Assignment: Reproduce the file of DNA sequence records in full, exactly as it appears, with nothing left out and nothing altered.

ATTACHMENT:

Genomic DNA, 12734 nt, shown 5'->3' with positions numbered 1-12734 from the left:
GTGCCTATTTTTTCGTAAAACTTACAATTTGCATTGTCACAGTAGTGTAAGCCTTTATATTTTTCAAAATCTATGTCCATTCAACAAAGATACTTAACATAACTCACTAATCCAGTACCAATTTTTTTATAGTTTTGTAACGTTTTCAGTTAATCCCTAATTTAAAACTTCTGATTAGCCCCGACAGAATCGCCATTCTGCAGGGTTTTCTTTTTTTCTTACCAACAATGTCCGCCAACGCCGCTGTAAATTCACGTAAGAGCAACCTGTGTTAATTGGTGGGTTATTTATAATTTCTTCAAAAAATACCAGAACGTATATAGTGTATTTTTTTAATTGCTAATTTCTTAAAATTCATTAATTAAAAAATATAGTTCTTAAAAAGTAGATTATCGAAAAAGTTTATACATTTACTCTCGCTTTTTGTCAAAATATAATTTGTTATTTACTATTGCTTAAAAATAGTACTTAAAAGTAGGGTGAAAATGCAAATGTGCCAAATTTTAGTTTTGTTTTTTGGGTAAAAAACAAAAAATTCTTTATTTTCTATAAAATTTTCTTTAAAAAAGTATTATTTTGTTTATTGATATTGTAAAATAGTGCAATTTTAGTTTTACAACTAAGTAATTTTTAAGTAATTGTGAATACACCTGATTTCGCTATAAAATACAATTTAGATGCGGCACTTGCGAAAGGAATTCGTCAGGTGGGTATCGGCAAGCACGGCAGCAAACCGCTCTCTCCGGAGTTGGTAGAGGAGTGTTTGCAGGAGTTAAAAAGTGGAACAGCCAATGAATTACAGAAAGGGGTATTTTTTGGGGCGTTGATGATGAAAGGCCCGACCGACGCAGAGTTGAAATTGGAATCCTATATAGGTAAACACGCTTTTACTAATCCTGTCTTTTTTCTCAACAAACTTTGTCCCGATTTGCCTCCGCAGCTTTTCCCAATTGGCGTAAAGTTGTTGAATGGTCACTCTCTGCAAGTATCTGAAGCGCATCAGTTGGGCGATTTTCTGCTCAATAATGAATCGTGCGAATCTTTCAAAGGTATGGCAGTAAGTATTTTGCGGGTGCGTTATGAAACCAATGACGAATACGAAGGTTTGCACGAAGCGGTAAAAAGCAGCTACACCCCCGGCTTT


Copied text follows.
Genomic DNA, 12734 nt, shown 5'->3' with positions numbered 1-12734 from the left:
GTGCCTATTTTTTCGTAAAACTTACAATTTGCATTGTCACAGTAGTGTAAGCCTTTATATTTTTCAAAATCTATGTCCATTCAACAAAGATACTTAACATAACTCACTAATCCAGTACCAATTTTTTTATAGTTTTGTAACGTTTTCAGTTAATCCCTAATTTAAAACTTCTGATTAGCCCCGACAGAATCGCCATTCTGCAGGGTTTTCTTTTTTTCTTACCAACAATGTCCGCCAACGCCGCTGTAAATTCACGTAAGAGCAACCTGTGTTAATTGGTGGGTTATTTATAATTTCTTCAAAAAATACCAGAACGTATATAGTGTATTTTTTTAATTGCTAATTTCTTAAAATTCATTAATTAAAAAATATAGTTCTTAAAAAGTAGATTATCGAAAAAGTTTATACATTTACTCTCGCTTTTTGTCAAAATATAATTTGTTATTTACTATTGCTTAAAAATAGTACTTAAAAGTAGGGTGAAAATGCAAATGTGCCAAATTTTAGTTTTGTTTTTTGGGTAAAAAACAAAAAATTCTTTATTTTCTATAAAATTTTCTTTAAAAAAGTATTATTTTGTTTATTGATATTGTAAAATAGTGCAATTTTAGTTTTACAACTAAGTAATTTTTAAGTAATTGTGAATACACCTGATTTCGCTATAAAATACAATTTAGATGCGGCACTTGCGAAAGGAATTCGTCAGGTGGGTATCGGCAAGCACGGCAGCAAACCGCTCTCTCCGGAGTTGGTAGAGGAGTGTTTGCAGGAGTTAAAAAGTGGAACAGCCAATGAATTACAGAAAGGGGTATTTTTTGGGGCGTTGATGATGAAAGGCCCGACCGACGCAGAGTTGAAATTGGAATCCTATATAGGTAAACACGCTTTTACTAATCCTGTCTTTTTTCTCAACAAACTTTGTCCCGATTTGCCTCCGCAGCTTTTCCCAATTGGCGTAAAGTTGTTGAATGGTCACTCTCTGCAAGTATCTGAAGCGCATCAGTTGGGCGATTTTCTGCTCAATAATGAATCGTGCGAATCTTTCAAAGGTATGGCAGTAAGTATTTTGCGGGTGCGTTATGAAACCAATGACGAATACGAAGGTTTGCACGAAGCGGTAAAAAGCAGCTACACCCCCGGCTTT